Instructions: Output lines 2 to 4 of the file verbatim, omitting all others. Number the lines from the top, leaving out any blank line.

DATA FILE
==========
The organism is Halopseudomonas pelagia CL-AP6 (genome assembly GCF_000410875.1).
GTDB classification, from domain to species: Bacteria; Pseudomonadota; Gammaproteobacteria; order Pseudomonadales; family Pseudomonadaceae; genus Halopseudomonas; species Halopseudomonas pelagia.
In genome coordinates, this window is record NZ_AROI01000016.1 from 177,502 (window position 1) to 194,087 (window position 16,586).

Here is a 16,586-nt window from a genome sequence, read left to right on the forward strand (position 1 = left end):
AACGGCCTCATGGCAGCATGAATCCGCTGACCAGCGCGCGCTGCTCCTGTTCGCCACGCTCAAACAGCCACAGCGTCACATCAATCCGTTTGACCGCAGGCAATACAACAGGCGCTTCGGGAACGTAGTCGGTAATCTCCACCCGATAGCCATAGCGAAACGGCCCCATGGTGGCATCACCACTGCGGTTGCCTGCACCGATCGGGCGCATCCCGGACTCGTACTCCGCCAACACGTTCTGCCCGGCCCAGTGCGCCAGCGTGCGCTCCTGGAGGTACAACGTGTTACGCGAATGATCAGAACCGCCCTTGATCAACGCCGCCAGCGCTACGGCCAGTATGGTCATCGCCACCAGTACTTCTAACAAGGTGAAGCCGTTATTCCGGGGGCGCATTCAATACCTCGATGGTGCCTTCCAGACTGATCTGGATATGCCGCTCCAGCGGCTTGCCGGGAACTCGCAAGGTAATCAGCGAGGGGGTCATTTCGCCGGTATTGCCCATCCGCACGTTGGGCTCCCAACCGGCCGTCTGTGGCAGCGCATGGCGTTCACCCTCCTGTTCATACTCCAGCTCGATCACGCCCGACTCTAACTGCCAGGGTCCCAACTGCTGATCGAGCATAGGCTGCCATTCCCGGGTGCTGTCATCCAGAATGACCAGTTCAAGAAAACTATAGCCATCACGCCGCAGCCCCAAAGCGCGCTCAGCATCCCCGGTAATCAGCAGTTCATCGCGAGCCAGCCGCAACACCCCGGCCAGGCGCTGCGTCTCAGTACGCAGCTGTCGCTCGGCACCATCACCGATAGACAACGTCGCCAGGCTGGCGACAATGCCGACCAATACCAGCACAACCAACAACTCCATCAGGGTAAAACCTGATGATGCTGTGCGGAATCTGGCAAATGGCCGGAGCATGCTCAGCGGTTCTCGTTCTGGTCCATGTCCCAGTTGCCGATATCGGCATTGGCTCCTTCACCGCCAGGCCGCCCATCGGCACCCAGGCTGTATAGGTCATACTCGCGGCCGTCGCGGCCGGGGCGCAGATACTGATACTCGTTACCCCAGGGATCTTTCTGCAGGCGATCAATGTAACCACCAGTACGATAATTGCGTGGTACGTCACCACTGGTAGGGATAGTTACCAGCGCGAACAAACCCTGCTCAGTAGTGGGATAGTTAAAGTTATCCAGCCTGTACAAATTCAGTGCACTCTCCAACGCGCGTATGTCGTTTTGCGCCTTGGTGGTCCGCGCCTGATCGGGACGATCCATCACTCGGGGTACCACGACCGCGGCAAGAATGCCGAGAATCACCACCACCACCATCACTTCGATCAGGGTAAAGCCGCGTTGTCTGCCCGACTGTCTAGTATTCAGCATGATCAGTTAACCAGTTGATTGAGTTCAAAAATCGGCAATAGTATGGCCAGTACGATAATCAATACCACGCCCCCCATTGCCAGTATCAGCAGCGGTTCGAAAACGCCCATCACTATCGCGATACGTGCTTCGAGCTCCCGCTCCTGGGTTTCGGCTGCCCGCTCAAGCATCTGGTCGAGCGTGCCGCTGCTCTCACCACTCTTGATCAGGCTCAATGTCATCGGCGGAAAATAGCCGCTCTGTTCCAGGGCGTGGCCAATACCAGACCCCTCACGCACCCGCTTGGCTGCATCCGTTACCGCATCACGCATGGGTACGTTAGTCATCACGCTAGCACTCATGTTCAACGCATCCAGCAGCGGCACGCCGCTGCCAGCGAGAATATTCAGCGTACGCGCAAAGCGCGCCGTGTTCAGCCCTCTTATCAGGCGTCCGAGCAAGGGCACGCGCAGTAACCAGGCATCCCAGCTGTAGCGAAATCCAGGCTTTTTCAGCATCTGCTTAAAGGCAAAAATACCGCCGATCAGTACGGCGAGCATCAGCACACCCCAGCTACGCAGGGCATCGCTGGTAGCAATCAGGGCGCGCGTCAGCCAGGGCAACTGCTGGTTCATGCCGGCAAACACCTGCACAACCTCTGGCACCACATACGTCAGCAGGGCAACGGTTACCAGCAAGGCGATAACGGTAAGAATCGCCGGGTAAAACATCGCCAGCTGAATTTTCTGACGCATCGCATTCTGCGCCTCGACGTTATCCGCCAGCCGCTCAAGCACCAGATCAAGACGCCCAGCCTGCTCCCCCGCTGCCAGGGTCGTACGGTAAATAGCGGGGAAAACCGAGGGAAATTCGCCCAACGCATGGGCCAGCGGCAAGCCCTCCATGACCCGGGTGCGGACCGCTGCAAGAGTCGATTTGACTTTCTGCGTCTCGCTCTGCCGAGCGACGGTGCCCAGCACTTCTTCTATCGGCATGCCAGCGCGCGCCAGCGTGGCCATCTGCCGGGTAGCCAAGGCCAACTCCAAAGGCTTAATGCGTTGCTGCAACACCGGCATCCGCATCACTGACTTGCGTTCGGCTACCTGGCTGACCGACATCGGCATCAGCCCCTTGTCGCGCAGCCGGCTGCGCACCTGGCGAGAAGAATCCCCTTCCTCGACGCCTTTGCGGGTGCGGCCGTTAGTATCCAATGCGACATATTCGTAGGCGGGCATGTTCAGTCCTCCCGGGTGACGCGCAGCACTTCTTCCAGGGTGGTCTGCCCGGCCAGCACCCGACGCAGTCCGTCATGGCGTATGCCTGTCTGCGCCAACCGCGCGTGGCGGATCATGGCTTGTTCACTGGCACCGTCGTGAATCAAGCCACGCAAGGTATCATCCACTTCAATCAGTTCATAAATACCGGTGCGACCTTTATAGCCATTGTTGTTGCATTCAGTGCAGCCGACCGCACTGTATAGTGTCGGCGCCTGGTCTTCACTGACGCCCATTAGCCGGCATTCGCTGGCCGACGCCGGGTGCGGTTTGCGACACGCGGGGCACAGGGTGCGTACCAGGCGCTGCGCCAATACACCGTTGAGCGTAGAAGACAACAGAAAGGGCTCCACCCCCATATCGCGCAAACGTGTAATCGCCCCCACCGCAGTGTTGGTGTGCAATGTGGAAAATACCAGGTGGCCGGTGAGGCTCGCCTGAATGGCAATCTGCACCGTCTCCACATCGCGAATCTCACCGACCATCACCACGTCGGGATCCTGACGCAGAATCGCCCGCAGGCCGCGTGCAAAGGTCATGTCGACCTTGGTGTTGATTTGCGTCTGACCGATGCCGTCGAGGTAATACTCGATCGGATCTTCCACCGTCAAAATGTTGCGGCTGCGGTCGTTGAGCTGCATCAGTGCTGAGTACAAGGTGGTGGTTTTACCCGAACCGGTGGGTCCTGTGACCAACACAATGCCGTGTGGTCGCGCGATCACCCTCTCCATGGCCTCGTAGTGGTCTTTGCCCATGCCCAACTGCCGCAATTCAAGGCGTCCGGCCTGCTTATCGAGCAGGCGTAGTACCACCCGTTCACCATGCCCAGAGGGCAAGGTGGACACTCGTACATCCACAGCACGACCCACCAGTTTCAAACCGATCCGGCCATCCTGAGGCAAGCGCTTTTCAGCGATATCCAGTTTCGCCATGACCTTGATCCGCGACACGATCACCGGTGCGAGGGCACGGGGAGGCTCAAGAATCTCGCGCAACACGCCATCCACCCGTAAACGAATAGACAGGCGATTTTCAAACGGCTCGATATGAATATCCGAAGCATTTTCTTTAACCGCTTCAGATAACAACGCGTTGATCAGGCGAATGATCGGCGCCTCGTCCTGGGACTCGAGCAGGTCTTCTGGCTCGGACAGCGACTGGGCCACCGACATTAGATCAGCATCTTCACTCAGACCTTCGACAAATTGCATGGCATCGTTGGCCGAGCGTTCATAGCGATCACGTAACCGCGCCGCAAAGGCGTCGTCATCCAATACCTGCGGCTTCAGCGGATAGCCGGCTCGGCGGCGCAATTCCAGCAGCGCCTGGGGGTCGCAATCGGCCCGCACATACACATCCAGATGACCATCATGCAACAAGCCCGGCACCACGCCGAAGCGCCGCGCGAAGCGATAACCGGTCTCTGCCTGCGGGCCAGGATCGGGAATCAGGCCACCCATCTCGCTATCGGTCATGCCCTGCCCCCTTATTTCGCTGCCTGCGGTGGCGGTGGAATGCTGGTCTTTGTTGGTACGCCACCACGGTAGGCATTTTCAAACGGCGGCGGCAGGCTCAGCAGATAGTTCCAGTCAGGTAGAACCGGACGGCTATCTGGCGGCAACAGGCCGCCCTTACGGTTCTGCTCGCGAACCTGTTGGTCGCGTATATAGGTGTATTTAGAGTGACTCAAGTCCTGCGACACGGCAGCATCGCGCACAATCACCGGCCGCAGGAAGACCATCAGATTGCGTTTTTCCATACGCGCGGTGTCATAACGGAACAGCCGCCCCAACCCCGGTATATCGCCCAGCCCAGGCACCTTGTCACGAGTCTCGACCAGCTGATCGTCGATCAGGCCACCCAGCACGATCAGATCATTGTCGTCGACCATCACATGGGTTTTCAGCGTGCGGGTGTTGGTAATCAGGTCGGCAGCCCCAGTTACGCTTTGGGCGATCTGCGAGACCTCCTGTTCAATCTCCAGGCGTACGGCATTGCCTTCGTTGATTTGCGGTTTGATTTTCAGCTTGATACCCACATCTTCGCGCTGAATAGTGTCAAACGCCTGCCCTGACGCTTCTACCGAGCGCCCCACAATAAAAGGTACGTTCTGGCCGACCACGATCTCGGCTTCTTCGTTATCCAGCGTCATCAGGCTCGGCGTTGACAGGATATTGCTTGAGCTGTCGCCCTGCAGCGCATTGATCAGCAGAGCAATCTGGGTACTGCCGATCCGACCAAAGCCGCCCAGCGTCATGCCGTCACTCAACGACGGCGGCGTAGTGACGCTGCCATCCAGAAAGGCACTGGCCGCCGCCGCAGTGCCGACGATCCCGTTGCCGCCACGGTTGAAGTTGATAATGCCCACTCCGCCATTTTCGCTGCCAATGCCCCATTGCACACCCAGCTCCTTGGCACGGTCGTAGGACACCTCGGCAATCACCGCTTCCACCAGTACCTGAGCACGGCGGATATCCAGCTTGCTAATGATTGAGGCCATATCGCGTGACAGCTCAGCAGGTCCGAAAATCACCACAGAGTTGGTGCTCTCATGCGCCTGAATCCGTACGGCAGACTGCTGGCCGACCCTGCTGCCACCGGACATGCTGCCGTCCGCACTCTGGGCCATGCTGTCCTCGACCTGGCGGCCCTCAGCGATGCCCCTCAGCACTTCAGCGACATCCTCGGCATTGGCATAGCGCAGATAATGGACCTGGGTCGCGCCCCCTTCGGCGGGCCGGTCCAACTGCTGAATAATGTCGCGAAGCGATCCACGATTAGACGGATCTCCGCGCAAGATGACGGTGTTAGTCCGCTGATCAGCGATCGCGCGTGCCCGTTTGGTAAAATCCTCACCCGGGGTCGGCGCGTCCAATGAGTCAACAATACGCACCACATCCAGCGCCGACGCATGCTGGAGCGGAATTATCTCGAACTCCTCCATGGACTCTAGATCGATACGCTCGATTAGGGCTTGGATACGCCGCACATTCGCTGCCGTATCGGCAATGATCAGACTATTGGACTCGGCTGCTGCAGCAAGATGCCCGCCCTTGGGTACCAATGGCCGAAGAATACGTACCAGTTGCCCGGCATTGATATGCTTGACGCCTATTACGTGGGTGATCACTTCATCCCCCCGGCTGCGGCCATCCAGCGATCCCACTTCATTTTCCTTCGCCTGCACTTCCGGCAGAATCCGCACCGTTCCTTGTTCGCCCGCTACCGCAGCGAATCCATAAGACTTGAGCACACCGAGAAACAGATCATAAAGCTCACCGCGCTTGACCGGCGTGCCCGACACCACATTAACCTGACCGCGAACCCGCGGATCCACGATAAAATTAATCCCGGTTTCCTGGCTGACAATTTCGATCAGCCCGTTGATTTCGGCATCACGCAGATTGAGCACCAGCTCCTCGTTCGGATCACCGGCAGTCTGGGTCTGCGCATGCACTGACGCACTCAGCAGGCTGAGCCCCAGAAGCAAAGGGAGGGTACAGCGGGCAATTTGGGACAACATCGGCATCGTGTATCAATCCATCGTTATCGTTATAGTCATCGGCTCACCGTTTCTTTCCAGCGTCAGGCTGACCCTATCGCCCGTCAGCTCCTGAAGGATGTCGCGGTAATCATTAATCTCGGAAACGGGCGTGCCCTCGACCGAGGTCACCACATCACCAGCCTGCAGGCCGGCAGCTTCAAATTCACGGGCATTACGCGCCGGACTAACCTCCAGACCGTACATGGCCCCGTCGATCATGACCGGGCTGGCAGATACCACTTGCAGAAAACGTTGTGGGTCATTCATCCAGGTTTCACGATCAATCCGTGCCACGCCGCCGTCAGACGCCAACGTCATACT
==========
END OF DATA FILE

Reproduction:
GTDB classification, from domain to species: Bacteria; Pseudomonadota; Gammaproteobacteria; order Pseudomonadales; family Pseudomonadaceae; genus Halopseudomonas; species Halopseudomonas pelagia.
In genome coordinates, this window is record NZ_AROI01000016.1 from 177,502 (window position 1) to 194,087 (window position 16,586).

Here is a 16,586-nt window from a genome sequence, read left to right on the forward strand (position 1 = left end):